July 6, 2012



SAVAGES:  Watch It At Home – Great Book, OK Movie

Don Winslow’s novel SAVAGES is one of the extraordinary reads of recent years.  The plot may sound unremarkable–a mini-war is waged between a couple of Orange County drug dealers and a Mexican cartel–but the words “gripping” and “page-turning” don’t do justice to Winslow’s prose, which seems to self-immolate off the page as it’s being read.  The novel is a completely original, seamless mix of action thriller, stand-up comedy, historical digression, relentless violence, puns, pop culture riffs, satire, blank verse, and flip treatises on such subjects as the war in the Middle East, the scientific basis for truly great marijuana, capitalism and the meaning of life.  Bringing in Oliver Stone to try and translate such a work to the screen wasn’t the worst idea in the world… the problem was that the Stone the movie needed was Crazy Oliver, the guy who made movies–good and bad–like The Doors, JFK, Nixon, U-Turn and especially 1994’s Natural Born Killers, still one of the most daring movies released by any major Hollywood studio in the past quarter-century.  

That Oliver hasn’t been around in quite a while.  In the past decade, Stone has given us stately, serious films like Alexander, World Trade Center, W and Wall Street:  Money Never Sleeps.  Maybe, at the age of 65, he’s just too rich (he’s Hollywood’s favorite leftist) and too comfortable to be that firebrand anymore.  In any case, aside from playing around with different grades of film stock at the beginning and end (a gimmick almost fuddy-duddyish at this point), his Savages is for the most part a conventional, straightforward action picture.  This isn’t just disappointing for fans of the book, it’s pretty nearly fatal to the movie, because it’s the absent authorial voice as much as the characters or plot that make the novel what it is.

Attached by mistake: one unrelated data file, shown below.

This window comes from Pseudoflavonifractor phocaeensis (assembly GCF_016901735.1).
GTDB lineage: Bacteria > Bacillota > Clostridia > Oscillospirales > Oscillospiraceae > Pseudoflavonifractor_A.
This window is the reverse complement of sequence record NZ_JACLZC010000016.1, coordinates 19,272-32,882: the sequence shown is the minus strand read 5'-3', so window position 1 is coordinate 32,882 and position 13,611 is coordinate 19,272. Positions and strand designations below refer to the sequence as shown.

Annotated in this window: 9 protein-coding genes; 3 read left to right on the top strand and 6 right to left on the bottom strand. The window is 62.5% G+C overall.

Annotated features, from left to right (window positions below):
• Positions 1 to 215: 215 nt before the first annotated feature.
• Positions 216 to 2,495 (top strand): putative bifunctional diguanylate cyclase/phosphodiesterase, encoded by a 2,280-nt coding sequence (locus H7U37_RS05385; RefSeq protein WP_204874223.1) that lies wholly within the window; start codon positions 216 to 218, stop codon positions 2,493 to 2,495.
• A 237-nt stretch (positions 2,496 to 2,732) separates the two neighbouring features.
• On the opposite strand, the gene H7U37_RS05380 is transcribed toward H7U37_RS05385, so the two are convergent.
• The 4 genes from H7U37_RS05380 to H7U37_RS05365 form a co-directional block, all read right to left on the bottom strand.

With a glaring exception, the book and movie (the script is by Stone, Winslow and Shane Salerno) tell more or less the same story.  Ben (Aaron Johnson) and Chon (Taylor Kitsch), friends since childhood, grow and sell the best pot in Orange County, which has bought them a spectacular seaside house, and paid for Ben’s international charitable urges.  Ben is the botanist and businessman; Chon, an Iraq war veteran, is the muscle.  Apart from the house and the business, they share O (Blake Lively), who’s spoiled and beautiful and smart, and in love with both of them.  Eventually their success is noticed by the Tijuana drug cartel, headed by Elena (Salma Hayek).  She sends her local henchmen Lado (Benicio del Toro) and Alex (Demian Bichir) to absorb Ben and Chon into the organization, but the guys are independents, and they’d rather give up their business altogether than become corporate.  In order to convince them otherwise, Elena has Lado kidnap O, and that’s when things start escalating quickly. as assaults by both sides, and multiple double crosses–also involving corrupt DEA agent Dennis (John Travolta)–begin piling up.